|Sunday, September 30
Updated: October 1, 6:53 PM ET
Super Bowl could provide boon for New York
By Darren Rovell
NEW YORK -- On Sunday, New York Democratic Sen. Charles Schumer proposed that Super Bowl XXXV could be held at Giants Stadium on Feb. 3.
Schumer said that it would not only be a great show of support, but would also provide a great economic boost to New York City which is still reeling from the Sept. 11 terrorist attack on the World Trade Center.
Schumer said a Super Bowl could be worth $400 million to the city.That estimate, according his Schumer's spokesperson Bradley Tusk, was based on research group analysis and previously published estimates of the Super Bowl's economic impact on host cities.
In January 1999, when Super Bowl XXXIII was held in Miami, the game's local financial impact was estimated at $396 million. Some 110,700 visitors spent an average of $400.03 per day over a 4.52-day average visit, according to Sports Management Research Institute. Tusk said an additional $4 million would not be a stretch "since it's New York."
"There has been very little spending and it's not gotten better," Tusk said. "We think that if we can pull off a Super Bowl, people will get over their fear of coming here and there will be a lot of secondary dollars to be made down the road."
Previously, many sports economists have questioned the accuracy of such lofty figures. What is often missing from the equation is calculating the Super Bowl's economic impact in comparison to an average weekend in the host city. "For large events like the Super Bowl, Olympics or World Series, most of the people who come to town are taking up hotel space that would be filled anyway if that event wasn't there," sports economist Andrew Zimbalist said Monday.
"There's substitution involved," Zimbalist said. "For the most part, Super Bowls are played in warm weather climates in January, so if the Super Bowl wasn't there, the rooms would still be filled with tourists."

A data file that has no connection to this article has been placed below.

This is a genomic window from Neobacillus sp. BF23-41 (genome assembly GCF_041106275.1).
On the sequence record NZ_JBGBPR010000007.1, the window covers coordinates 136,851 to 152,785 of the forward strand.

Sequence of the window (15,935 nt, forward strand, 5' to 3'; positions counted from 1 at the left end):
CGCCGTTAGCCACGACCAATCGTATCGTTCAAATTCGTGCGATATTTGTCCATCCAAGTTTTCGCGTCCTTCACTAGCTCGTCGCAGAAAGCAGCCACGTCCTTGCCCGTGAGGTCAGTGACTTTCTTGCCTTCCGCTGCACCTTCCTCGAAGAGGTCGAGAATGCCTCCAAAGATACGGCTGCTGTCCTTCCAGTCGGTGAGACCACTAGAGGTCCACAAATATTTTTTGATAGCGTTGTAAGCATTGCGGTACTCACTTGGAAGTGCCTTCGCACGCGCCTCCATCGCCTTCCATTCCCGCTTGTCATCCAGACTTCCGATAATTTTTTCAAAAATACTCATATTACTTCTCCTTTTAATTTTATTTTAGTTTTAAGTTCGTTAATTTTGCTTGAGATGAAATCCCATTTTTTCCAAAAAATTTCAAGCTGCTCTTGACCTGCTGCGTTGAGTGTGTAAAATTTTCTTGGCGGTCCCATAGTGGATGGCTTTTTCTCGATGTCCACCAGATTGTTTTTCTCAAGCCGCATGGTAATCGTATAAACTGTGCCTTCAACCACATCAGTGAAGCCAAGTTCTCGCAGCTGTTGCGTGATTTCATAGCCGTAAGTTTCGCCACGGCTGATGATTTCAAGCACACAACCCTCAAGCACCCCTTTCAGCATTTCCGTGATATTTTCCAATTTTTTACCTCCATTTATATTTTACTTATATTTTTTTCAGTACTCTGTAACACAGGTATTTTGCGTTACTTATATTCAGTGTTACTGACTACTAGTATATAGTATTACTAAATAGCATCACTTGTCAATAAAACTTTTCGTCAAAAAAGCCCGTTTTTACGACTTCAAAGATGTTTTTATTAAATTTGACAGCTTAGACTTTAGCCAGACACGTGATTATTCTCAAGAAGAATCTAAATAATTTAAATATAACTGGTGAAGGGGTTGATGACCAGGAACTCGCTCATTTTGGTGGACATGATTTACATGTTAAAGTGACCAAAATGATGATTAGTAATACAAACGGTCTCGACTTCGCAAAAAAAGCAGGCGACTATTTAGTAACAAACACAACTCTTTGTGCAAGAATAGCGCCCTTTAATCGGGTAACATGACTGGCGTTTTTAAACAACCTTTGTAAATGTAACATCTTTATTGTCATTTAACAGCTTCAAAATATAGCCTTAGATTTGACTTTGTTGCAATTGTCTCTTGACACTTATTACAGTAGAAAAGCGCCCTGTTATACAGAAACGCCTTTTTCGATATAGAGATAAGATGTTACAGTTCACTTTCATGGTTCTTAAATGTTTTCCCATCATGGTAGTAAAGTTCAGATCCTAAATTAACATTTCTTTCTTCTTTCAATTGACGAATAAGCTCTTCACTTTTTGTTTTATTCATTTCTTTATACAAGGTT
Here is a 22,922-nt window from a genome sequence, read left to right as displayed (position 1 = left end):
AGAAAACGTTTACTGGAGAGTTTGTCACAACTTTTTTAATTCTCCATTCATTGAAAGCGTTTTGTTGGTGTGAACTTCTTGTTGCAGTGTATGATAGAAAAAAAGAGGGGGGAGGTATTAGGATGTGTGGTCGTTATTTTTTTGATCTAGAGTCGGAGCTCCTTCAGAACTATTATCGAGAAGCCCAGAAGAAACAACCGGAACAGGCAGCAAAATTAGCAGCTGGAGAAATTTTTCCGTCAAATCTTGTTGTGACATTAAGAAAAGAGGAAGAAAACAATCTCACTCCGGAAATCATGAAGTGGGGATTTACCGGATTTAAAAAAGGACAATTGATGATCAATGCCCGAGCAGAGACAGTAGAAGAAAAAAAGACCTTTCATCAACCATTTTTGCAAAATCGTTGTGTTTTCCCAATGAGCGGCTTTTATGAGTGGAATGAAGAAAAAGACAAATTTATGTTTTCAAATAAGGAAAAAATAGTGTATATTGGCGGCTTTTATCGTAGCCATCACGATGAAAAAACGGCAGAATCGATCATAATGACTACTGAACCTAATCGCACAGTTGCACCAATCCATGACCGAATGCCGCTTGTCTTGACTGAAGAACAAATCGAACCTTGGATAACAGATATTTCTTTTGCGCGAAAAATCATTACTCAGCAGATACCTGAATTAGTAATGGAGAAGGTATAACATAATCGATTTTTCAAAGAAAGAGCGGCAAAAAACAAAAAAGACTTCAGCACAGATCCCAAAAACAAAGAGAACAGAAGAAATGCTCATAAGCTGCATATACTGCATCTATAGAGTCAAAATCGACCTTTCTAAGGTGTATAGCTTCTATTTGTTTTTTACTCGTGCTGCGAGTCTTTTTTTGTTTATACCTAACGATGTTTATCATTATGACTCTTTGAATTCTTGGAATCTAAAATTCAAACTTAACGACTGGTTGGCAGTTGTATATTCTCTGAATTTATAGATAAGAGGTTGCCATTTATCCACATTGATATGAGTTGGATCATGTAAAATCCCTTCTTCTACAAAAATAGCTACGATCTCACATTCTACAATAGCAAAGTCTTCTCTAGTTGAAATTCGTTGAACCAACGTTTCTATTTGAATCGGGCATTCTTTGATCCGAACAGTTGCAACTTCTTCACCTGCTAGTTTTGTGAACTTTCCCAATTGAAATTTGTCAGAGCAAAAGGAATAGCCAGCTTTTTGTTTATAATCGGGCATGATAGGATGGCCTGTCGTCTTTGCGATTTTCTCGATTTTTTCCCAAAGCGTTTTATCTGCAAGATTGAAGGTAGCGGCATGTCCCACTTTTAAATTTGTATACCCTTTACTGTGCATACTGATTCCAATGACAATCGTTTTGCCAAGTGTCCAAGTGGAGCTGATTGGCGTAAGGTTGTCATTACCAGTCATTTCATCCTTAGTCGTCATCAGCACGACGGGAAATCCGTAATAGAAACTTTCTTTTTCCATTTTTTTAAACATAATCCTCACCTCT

But Zimbalist said New York is different since early February is not a popular time for tourists to visit New York. So it is possible, Zimbalist said, that the Super Bowl " could have a real (financial) impact" on New York's economy. "If the NFL wants to know how it can help, the answer is simple: move this year's Super Bowl to New York," Schumer said in a statement released Sunday.
NFL commissioner Paul Tagliabue said Sunday that New York is "one of the options."
"It would be one way to help rebuild the city," Tagliabue said. "But there would also be logistical problems and security problems. It's one of many ideas under consideration."
Tagliabue is still negotiating with the National Association of Auto Dealers, trying to switch dates with the group, which has reservations to occupy the Superdome in New Orleans on Feb. 3.
The Super Bowl had been scheduled for New Orleans on Jan. 27, but the NFL wants to delay the playoffs a week because of the week it took off after the attacks in New York and Washington. The NFL also is looking at other cities, including Los Angeles, Tampa and Miami for Feb. 3.
In the statement, Schumer cites the report of the city's convention and visitors bureau and the New York City Central Labor Council which estimates that New York City hotels have lost an estimated $6 million to $10 million in room revenues per day since the Sept. 11 terrorist attack that leveled the World Trade Center. Average occupancy of the area's hotels is at 40 to 45 percent of capacity, down from 89.5 percent in September 2000. New York City restaurants also are believed to be losing an estimated $20 million each day.
Tusk said Schumer plans to begin calling every NFL team owner over the next few days, as well as Super Bowl sponsors, to ask for their support in moving the game to New York.
"New York in January is a different situation," Zimbalist said. "New York in January 2002 is even more different, because if there are not more terrorist attacks, it can help in a gradual recovery."
Darren Rovell, who covers sports business for ESPN.com, can be reached at firstname.lastname@example.org. The Associated Press contributed to this story.